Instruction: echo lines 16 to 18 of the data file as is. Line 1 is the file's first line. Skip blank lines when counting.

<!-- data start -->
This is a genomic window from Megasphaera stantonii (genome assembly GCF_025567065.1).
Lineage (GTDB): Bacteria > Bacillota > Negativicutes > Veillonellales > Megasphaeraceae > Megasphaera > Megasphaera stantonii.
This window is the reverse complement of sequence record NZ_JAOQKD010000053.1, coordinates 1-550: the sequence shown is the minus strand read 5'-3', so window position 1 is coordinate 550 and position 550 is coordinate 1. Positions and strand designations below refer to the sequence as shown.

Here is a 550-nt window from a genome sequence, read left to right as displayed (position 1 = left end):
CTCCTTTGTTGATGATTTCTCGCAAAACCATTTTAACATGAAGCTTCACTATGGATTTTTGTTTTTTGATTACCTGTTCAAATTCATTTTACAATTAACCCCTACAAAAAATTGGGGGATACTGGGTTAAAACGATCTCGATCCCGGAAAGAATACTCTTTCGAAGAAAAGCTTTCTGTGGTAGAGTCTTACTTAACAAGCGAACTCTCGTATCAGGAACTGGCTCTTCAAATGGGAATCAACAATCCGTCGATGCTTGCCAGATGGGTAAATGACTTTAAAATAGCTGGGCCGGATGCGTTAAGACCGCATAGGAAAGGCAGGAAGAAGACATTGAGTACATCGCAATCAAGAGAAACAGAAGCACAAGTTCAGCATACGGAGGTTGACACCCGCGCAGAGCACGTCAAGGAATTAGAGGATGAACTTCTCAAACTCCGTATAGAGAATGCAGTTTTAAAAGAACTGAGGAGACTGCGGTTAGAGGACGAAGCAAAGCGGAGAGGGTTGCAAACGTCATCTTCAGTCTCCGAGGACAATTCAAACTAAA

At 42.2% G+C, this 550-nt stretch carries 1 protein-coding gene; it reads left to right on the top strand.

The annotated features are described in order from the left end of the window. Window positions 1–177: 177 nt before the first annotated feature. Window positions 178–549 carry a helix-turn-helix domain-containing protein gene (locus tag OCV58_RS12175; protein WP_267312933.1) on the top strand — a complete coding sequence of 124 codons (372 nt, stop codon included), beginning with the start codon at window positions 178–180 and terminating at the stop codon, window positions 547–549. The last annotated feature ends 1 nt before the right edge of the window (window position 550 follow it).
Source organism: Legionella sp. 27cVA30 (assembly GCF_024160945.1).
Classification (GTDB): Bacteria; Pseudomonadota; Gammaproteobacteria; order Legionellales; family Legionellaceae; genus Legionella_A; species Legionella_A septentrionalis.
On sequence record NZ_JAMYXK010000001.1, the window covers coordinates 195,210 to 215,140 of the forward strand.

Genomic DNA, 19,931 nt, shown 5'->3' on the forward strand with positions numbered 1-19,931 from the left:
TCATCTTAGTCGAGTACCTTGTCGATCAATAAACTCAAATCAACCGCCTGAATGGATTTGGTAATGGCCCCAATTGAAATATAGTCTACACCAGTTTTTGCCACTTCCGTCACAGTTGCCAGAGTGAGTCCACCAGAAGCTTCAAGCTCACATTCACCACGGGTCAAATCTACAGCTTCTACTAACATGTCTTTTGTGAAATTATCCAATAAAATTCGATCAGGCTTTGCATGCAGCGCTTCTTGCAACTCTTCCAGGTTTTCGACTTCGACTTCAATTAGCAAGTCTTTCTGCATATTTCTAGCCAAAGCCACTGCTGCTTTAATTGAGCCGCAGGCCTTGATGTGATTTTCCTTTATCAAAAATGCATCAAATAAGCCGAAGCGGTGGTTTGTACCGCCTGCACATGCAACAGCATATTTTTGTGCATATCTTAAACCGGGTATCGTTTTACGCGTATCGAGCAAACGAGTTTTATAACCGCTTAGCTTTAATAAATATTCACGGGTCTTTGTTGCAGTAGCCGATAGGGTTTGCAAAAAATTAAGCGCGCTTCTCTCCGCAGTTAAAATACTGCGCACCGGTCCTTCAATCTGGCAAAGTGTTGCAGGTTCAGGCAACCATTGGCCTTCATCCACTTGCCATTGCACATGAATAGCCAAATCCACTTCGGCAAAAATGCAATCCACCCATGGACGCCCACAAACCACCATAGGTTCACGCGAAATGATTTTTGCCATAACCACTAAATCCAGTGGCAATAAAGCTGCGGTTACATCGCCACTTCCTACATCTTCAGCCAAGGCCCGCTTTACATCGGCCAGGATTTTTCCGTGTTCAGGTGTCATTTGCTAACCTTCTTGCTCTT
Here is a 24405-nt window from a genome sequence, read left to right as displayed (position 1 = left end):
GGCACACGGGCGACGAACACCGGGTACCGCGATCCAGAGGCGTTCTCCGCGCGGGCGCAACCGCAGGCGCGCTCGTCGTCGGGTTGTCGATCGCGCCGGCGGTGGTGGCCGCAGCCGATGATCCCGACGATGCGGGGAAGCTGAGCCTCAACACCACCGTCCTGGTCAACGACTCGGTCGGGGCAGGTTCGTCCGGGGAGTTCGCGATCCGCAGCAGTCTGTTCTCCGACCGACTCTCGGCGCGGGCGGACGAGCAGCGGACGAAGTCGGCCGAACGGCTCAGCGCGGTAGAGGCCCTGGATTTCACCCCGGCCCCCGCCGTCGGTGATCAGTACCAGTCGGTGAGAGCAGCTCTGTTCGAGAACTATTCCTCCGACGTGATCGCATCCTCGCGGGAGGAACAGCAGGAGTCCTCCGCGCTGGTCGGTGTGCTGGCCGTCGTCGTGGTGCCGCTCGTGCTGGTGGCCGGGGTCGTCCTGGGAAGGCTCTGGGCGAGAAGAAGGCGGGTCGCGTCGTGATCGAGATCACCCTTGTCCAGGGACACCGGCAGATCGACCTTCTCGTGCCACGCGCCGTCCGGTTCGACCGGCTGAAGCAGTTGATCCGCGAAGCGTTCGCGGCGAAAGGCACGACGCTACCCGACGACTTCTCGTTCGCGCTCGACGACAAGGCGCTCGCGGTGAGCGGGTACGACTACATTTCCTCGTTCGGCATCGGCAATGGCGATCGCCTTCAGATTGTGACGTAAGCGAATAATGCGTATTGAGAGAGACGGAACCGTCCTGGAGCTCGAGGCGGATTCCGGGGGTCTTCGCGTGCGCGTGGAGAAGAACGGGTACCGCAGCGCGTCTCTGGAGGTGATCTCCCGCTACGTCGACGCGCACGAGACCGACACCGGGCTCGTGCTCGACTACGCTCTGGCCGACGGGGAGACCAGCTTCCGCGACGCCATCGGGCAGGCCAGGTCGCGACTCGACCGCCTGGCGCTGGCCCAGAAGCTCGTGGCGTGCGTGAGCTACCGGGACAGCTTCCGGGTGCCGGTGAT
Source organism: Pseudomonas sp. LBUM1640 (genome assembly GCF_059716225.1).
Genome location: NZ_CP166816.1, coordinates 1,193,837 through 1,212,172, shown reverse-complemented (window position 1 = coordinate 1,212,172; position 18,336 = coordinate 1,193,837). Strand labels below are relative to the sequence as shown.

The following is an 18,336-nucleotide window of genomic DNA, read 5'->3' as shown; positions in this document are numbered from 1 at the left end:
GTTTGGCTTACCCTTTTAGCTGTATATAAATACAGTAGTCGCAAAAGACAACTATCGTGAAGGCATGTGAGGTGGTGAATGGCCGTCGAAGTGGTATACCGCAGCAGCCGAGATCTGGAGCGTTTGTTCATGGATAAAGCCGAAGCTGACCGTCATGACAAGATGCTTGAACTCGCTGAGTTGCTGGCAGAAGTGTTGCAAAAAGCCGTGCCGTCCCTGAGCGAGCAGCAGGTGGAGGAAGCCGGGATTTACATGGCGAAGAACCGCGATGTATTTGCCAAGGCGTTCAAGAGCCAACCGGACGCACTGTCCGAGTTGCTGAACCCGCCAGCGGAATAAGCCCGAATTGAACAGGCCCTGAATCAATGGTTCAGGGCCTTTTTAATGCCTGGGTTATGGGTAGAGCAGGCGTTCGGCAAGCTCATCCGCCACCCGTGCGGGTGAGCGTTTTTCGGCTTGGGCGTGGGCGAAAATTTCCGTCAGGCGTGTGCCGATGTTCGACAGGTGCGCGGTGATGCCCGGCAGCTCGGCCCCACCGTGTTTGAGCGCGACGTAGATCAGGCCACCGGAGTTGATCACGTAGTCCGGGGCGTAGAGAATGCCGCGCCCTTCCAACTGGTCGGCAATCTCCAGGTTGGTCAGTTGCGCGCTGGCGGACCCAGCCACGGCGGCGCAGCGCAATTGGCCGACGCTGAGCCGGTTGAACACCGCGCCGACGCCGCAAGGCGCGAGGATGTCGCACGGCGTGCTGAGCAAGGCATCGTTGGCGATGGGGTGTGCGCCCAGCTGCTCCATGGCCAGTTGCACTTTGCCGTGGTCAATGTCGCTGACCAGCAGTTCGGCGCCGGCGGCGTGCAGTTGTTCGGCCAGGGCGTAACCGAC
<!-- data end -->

Genome location: NZ_CP166816.1, coordinates 1,193,837 through 1,212,172, shown reverse-complemented (window position 1 = coordinate 1,212,172; position 18,336 = coordinate 1,193,837). Strand labels below are relative to the sequence as shown.

The following is an 18,336-nucleotide window of genomic DNA, read 5'->3' as shown; positions in this document are numbered from 1 at the left end:
GTTTGGCTTACCCTTTTAGCTGTATATAAATACAGTAGTCGCAAAAGACAACTATCGTGAAGGCATGTGAGGTGGTGAATGGCCGTCGAAGTGGTATACCGCAGCAGCCGAGATCTGGAGCGTTTGTTCATGGATAAAGCCGAAGCTGACCGTCATGACAAGATGCTTGAACTCGCTGAGTTGCTGGCAGAAGTGTTGCAAAAAGCCGTGCCGTCCCTGAGCGAGCAGCAGGTGGAGGAAGCCGGGATTTACATGGCGAAGAACCGCGATGTATTTGCCAAGGCGTTCAAGAGCCAACCGGACGCACTGTCCGAGTTGCTGAACCCGCCAGCGGAATAAGCCCGAATTGAACAGGCCCTGAATCAATGGTTCAGGGCCTTTTTAATGCCTGGGTTATGGGTAGAGCAGGCGTTCGGCAAGCTCATCCGCCACCCGTGCGGGTGAGCGTTTTTCGGCTTGGGCGTGGGCGAAAATTTCCGTCAGGCGTGTGCCGATGTTCGACAGGTGCGCGGTGATGCCCGGCAGCTCGGCCCCACCGTGTTTGAGCGCGACGTAGATCAGGCCACCGGAGTTGATCACGTAGTCCGGGGCGTAGAGAATGCCGCGCCCTTCCAACTGGTCGGCAATCTCCAGGTTGGTCAGTTGCGCGCTGGCGGACCCAGCCACGGCGGCGCAGCGCAATTGGCCGACGCTGAGCCGGTTGAACACCGCGCCGACGCCGCAAGGCGCGAGGATGTCGCACGGCGTGCTGAGCAAGGCATCGTTGGCGATGGGGTGTGCGCCCAGCTGCTCCATGGCCAGTTGCACTTTGCCGTGGTCAATGTCGCTGACCAGCAGTTCGGCGCCGGCGGCGTGCAGTTGTTCGGCCAGGGCGTAACCGAC